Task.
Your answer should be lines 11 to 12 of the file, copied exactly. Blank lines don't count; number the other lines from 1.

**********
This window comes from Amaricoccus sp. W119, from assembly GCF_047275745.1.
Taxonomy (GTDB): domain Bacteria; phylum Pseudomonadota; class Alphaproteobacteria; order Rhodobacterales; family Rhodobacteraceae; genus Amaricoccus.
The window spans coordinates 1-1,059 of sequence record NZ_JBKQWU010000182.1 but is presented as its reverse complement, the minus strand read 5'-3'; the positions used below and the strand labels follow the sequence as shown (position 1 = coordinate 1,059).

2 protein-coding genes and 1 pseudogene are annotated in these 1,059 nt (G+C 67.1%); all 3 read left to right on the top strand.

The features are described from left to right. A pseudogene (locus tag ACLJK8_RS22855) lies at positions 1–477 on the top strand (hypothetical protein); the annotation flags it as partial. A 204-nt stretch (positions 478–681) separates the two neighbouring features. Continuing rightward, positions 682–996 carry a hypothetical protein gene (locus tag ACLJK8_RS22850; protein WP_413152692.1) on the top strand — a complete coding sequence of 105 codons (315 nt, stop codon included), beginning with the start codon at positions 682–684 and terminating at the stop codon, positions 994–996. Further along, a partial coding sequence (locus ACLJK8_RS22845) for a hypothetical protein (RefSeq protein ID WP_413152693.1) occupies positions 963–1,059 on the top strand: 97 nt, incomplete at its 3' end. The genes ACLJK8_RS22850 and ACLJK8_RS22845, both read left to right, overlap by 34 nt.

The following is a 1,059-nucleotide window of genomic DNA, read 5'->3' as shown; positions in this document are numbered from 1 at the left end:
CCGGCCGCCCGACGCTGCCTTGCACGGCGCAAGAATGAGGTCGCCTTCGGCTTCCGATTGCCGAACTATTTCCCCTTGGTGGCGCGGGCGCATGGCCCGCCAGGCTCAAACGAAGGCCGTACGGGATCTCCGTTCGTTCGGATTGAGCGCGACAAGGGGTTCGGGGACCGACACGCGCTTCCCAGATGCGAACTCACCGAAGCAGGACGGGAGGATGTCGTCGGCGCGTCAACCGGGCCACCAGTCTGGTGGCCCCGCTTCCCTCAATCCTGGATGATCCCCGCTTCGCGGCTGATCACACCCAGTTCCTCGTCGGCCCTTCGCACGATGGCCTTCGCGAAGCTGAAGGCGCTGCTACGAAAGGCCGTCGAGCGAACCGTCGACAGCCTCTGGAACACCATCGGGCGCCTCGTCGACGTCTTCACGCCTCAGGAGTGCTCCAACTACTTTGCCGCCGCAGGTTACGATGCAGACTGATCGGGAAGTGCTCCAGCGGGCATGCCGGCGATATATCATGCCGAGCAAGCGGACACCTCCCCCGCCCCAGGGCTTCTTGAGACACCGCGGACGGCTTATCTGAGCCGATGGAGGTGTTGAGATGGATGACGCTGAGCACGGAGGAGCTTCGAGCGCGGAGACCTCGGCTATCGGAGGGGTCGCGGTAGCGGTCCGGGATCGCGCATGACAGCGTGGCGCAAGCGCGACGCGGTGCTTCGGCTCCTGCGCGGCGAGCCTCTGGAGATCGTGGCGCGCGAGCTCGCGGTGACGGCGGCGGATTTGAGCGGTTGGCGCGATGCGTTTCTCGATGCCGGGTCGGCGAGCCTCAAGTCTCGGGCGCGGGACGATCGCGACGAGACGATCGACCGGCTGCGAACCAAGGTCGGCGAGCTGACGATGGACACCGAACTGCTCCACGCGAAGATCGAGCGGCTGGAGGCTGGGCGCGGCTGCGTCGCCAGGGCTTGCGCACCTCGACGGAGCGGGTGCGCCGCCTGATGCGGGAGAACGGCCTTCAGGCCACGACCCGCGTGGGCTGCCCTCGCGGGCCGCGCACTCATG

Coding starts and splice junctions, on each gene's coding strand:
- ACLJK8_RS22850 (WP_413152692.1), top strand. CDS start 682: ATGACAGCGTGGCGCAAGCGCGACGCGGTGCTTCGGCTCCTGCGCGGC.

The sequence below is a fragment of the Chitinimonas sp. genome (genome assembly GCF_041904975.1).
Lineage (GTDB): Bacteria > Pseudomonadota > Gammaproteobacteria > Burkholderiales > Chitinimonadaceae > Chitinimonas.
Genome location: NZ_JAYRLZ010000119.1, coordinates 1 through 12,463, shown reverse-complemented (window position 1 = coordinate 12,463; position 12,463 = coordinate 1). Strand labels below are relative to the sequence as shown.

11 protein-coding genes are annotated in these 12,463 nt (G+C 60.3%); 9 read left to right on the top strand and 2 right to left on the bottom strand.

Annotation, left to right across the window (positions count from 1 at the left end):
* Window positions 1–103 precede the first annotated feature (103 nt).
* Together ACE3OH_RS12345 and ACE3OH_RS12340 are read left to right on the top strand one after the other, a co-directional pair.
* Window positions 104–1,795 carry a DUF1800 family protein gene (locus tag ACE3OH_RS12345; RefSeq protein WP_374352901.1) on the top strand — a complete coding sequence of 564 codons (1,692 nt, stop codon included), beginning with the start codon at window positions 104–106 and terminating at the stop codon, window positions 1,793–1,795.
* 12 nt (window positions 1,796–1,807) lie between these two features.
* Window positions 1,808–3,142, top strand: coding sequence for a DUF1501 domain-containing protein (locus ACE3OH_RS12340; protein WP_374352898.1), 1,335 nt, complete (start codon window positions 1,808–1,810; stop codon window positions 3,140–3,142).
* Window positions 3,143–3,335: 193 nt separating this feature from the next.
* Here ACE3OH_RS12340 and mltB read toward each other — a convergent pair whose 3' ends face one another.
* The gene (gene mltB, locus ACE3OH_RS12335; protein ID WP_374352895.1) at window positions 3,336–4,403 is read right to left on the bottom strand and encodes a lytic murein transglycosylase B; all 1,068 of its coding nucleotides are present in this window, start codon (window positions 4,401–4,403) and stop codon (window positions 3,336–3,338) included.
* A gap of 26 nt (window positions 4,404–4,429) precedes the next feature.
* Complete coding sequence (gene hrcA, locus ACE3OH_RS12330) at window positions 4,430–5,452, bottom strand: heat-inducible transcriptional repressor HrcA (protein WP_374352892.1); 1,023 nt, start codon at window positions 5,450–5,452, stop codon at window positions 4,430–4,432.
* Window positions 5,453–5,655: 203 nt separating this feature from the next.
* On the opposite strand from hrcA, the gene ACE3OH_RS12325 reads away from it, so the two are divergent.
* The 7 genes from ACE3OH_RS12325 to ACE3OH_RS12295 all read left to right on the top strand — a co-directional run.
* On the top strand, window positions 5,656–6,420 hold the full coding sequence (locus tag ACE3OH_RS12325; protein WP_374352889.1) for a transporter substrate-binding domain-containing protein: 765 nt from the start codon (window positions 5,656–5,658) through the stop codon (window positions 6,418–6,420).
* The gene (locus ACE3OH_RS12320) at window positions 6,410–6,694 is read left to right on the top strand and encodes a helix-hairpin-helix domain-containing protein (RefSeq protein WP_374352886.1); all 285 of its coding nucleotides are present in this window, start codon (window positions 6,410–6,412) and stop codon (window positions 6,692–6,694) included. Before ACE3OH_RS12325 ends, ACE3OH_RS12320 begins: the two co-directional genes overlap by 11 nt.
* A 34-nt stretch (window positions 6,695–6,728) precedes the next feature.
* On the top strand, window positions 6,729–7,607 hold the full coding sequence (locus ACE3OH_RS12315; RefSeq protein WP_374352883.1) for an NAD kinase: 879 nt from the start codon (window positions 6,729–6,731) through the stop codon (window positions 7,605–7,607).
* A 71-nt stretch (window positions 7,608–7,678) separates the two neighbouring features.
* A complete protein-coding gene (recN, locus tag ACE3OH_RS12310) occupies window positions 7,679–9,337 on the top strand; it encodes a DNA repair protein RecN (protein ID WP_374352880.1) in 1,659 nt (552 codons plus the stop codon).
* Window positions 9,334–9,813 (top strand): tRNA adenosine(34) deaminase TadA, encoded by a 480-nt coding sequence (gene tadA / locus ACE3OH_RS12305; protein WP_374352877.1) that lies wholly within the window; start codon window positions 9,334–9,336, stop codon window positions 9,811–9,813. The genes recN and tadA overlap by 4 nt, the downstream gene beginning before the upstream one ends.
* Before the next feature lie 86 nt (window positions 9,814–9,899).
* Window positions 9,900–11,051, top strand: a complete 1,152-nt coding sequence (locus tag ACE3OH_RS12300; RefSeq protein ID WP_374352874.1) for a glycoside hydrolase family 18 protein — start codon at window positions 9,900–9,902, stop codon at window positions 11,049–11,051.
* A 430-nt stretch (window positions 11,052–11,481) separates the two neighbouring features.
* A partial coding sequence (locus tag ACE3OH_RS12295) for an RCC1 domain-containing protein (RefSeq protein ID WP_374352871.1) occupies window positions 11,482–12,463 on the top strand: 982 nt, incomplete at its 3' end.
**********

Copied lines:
Lineage (GTDB): Bacteria > Pseudomonadota > Gammaproteobacteria > Burkholderiales > Chitinimonadaceae > Chitinimonas.
Genome location: NZ_JAYRLZ010000119.1, coordinates 1 through 12,463, shown reverse-complemented (window position 1 = coordinate 12,463; position 12,463 = coordinate 1). Strand labels below are relative to the sequence as shown.